Sunday morning, Paris

Every time I come to Paris, I notice all the differences again, for a while, and then it all seems ‘normal,’ just a familiar part of my life. Yesterday I wrote in the morning, had lunch, went to the supermarket a couple of blocks away to buy—what? toilet paper, garbage bags—then took my grocery bag and a book to the Luxembourg Garden, found a sunny chair up by the orchard, and read (kafka, ‘The Burrow’; a new book by Cixous that I found here when I arrived). My usual spot under the two sequoias. A group of high school kids were talking beside me—one boy very loud, drowning out the girls, later one of the girls, very loud. Eventually someone higher up towards the southern rim of the Garden left, and I moved to their chair (musical chairs), later I moved again in search of sun. And still later, when the sun went down behind the buildings, I went to the indoor market to buy a head of lettuce and some vegetables to stock, because Sunday afternoon and Monday most food stores are closed. Parsnips (panais) and turnips, must be winter!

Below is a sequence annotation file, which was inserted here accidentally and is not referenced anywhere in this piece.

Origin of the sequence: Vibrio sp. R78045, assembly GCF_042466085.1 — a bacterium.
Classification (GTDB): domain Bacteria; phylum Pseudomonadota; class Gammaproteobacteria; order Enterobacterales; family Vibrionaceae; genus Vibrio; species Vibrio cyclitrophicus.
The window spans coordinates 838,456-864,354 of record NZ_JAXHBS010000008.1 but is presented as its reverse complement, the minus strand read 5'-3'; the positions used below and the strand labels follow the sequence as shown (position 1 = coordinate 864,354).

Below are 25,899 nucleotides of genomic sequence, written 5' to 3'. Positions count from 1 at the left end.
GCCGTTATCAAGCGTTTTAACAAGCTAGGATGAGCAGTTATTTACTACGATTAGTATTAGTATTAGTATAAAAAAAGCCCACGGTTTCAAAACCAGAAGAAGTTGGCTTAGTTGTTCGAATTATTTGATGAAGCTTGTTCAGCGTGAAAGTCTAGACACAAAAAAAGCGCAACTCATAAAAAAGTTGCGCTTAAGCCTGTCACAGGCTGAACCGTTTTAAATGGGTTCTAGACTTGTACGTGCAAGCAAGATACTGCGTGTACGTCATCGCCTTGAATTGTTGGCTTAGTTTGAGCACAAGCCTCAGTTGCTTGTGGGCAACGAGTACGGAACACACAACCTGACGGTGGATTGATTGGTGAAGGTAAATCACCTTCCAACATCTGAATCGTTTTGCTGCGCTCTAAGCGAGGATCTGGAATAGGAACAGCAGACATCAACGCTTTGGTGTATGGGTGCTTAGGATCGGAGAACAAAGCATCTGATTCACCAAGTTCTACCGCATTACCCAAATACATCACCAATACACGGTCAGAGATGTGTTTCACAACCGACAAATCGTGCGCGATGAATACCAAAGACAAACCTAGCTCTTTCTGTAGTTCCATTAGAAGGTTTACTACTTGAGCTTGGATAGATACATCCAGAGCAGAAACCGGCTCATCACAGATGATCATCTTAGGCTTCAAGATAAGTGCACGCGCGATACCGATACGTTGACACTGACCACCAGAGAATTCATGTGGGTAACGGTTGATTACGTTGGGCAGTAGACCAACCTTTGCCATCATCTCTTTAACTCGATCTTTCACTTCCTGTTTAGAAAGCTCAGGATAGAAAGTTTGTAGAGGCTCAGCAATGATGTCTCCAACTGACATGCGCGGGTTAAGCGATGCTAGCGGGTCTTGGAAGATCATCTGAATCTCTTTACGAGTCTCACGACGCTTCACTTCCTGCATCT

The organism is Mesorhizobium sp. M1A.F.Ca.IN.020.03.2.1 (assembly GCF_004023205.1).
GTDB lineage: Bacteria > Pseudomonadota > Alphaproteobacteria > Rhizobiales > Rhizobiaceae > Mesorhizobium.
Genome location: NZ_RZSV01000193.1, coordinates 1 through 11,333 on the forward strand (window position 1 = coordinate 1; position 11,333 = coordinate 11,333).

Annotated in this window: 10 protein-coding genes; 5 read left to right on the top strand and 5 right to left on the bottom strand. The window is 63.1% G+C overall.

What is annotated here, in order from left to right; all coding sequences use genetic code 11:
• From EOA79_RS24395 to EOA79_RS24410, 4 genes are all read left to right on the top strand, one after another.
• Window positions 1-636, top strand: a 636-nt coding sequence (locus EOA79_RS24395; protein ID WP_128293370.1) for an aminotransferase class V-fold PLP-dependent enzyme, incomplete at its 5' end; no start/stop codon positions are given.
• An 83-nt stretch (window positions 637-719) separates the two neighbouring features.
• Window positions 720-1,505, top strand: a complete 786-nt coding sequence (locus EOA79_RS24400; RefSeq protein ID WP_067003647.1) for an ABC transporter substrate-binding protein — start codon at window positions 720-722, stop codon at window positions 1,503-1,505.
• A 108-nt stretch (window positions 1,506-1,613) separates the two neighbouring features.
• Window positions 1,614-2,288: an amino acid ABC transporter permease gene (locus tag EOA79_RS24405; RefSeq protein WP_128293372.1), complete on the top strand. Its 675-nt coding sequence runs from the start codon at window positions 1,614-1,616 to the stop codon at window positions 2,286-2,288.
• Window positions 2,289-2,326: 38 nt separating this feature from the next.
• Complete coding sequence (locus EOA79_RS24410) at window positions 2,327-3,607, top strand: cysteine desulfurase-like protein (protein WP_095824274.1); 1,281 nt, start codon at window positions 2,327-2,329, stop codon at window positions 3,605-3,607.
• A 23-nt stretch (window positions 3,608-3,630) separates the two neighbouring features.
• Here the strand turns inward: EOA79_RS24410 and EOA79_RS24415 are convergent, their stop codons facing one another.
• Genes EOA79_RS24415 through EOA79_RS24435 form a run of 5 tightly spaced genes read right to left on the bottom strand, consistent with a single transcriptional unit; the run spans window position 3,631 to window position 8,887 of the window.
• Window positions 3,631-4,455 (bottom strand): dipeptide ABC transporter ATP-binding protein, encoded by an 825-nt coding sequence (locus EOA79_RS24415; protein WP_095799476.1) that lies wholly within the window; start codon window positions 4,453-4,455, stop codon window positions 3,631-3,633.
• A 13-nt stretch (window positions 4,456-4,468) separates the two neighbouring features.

Forgot to mention that I sat for a bit on the edge of the lawn that contains the bust of Verlaine, scowling atop his column, with a pigeon sitting on his head.

And now, 7 pm, home from a walk on the Right Bank Quai of the Seine, which was packed with people, of all ages, walking, cycling, skateboarding, roller skating, scootering (electric and other0 hoverboarding, and all other means of transportation you can think of, except cars. I went not quite as far as the Arsenal, sat for a while, finished reading Kafka’s “The Burrow,’ lay down for a while on a bench and looked at the coach doors on the buildings on the Ile St Louis, and walked back to the foot bridge between the Louvre and the Institut, returned to the Left Bank, and home.